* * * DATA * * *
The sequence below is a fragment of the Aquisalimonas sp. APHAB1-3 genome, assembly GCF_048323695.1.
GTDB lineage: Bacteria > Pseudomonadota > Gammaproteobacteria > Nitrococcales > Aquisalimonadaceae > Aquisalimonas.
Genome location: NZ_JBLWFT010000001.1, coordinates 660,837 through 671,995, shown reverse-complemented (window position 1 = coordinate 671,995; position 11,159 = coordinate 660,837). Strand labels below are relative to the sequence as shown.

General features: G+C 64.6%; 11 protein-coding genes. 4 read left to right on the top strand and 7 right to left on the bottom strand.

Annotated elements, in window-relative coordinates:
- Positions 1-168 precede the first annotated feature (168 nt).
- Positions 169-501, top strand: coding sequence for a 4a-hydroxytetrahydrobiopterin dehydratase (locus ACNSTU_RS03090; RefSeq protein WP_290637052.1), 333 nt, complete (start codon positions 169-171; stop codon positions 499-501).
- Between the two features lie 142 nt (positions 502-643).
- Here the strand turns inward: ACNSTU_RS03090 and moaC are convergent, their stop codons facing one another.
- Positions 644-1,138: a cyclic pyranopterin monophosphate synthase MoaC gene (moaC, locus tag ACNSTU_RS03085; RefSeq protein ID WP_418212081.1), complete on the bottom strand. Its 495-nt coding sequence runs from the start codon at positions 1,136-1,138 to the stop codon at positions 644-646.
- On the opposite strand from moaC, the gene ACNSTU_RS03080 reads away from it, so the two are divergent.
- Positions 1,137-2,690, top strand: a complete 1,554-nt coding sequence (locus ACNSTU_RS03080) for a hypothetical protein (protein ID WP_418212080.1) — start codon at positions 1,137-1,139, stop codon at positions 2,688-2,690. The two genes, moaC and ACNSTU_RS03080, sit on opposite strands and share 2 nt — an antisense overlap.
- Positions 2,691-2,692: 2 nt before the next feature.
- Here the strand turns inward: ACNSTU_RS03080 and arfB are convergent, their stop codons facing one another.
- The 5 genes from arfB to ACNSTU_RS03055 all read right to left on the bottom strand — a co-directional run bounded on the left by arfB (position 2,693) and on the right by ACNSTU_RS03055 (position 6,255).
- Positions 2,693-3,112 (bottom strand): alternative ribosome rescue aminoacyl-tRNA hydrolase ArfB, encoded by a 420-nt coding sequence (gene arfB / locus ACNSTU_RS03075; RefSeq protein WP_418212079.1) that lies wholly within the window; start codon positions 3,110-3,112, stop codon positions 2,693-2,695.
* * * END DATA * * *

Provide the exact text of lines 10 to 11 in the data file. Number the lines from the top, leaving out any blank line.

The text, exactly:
- Positions 644-1,138: a cyclic pyranopterin monophosphate synthase MoaC gene (moaC, locus tag ACNSTU_RS03085; RefSeq protein ID WP_418212081.1), complete on the bottom strand. Its 495-nt coding sequence runs from the start codon at positions 1,136-1,138 to the stop codon at positions 644-646.
- On the opposite strand from moaC, the gene ACNSTU_RS03080 reads away from it, so the two are divergent.